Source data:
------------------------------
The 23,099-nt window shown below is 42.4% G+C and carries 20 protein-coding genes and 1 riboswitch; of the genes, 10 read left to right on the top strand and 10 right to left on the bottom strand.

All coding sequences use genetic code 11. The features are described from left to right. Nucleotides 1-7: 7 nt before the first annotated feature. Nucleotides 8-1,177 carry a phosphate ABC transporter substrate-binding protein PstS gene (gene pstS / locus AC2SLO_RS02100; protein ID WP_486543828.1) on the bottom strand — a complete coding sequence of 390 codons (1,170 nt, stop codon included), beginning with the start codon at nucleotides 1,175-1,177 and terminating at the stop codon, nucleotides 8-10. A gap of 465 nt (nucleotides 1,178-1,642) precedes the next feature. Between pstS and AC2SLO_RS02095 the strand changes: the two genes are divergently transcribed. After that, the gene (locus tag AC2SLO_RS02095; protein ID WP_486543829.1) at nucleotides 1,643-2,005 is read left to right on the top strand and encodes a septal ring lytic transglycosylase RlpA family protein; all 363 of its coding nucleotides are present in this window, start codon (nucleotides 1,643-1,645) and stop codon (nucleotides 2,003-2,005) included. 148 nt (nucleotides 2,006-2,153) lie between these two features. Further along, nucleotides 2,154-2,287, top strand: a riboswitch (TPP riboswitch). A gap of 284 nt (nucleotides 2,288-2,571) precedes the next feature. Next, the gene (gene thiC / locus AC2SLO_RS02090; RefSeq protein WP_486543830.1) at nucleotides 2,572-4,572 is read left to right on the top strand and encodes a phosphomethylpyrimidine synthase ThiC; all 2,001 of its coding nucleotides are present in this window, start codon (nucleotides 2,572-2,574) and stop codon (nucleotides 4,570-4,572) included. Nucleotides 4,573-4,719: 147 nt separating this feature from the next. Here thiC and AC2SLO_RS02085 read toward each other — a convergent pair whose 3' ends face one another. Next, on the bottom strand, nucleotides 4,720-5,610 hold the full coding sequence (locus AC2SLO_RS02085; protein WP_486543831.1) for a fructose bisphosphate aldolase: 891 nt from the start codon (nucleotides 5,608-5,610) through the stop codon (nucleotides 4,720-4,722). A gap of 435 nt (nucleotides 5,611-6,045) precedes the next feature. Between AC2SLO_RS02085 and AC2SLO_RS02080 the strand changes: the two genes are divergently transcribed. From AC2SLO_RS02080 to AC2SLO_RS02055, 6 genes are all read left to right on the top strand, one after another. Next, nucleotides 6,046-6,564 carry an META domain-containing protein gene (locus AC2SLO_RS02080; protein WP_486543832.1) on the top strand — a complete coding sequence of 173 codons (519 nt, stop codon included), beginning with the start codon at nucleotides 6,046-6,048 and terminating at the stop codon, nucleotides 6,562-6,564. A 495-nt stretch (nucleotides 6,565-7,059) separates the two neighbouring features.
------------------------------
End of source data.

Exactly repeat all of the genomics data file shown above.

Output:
The 23,099-nt window shown below is 42.4% G+C and carries 20 protein-coding genes and 1 riboswitch; of the genes, 10 read left to right on the top strand and 10 right to left on the bottom strand.

All coding sequences use genetic code 11. The features are described from left to right. Nucleotides 1-7: 7 nt before the first annotated feature. Nucleotides 8-1,177 carry a phosphate ABC transporter substrate-binding protein PstS gene (gene pstS / locus AC2SLO_RS02100; protein ID WP_486543828.1) on the bottom strand — a complete coding sequence of 390 codons (1,170 nt, stop codon included), beginning with the start codon at nucleotides 1,175-1,177 and terminating at the stop codon, nucleotides 8-10. A gap of 465 nt (nucleotides 1,178-1,642) precedes the next feature. Between pstS and AC2SLO_RS02095 the strand changes: the two genes are divergently transcribed. After that, the gene (locus tag AC2SLO_RS02095; protein ID WP_486543829.1) at nucleotides 1,643-2,005 is read left to right on the top strand and encodes a septal ring lytic transglycosylase RlpA family protein; all 363 of its coding nucleotides are present in this window, start codon (nucleotides 1,643-1,645) and stop codon (nucleotides 2,003-2,005) included. 148 nt (nucleotides 2,006-2,153) lie between these two features. Further along, nucleotides 2,154-2,287, top strand: a riboswitch (TPP riboswitch). A gap of 284 nt (nucleotides 2,288-2,571) precedes the next feature. Next, the gene (gene thiC / locus AC2SLO_RS02090; RefSeq protein WP_486543830.1) at nucleotides 2,572-4,572 is read left to right on the top strand and encodes a phosphomethylpyrimidine synthase ThiC; all 2,001 of its coding nucleotides are present in this window, start codon (nucleotides 2,572-2,574) and stop codon (nucleotides 4,570-4,572) included. Nucleotides 4,573-4,719: 147 nt separating this feature from the next. Here thiC and AC2SLO_RS02085 read toward each other — a convergent pair whose 3' ends face one another. Next, on the bottom strand, nucleotides 4,720-5,610 hold the full coding sequence (locus AC2SLO_RS02085; protein WP_486543831.1) for a fructose bisphosphate aldolase: 891 nt from the start codon (nucleotides 5,608-5,610) through the stop codon (nucleotides 4,720-4,722). A gap of 435 nt (nucleotides 5,611-6,045) precedes the next feature. Between AC2SLO_RS02085 and AC2SLO_RS02080 the strand changes: the two genes are divergently transcribed. From AC2SLO_RS02080 to AC2SLO_RS02055, 6 genes are all read left to right on the top strand, one after another. Next, nucleotides 6,046-6,564 carry an META domain-containing protein gene (locus AC2SLO_RS02080; protein WP_486543832.1) on the top strand — a complete coding sequence of 173 codons (519 nt, stop codon included), beginning with the start codon at nucleotides 6,046-6,048 and terminating at the stop codon, nucleotides 6,562-6,564. A 495-nt stretch (nucleotides 6,565-7,059) separates the two neighbouring features.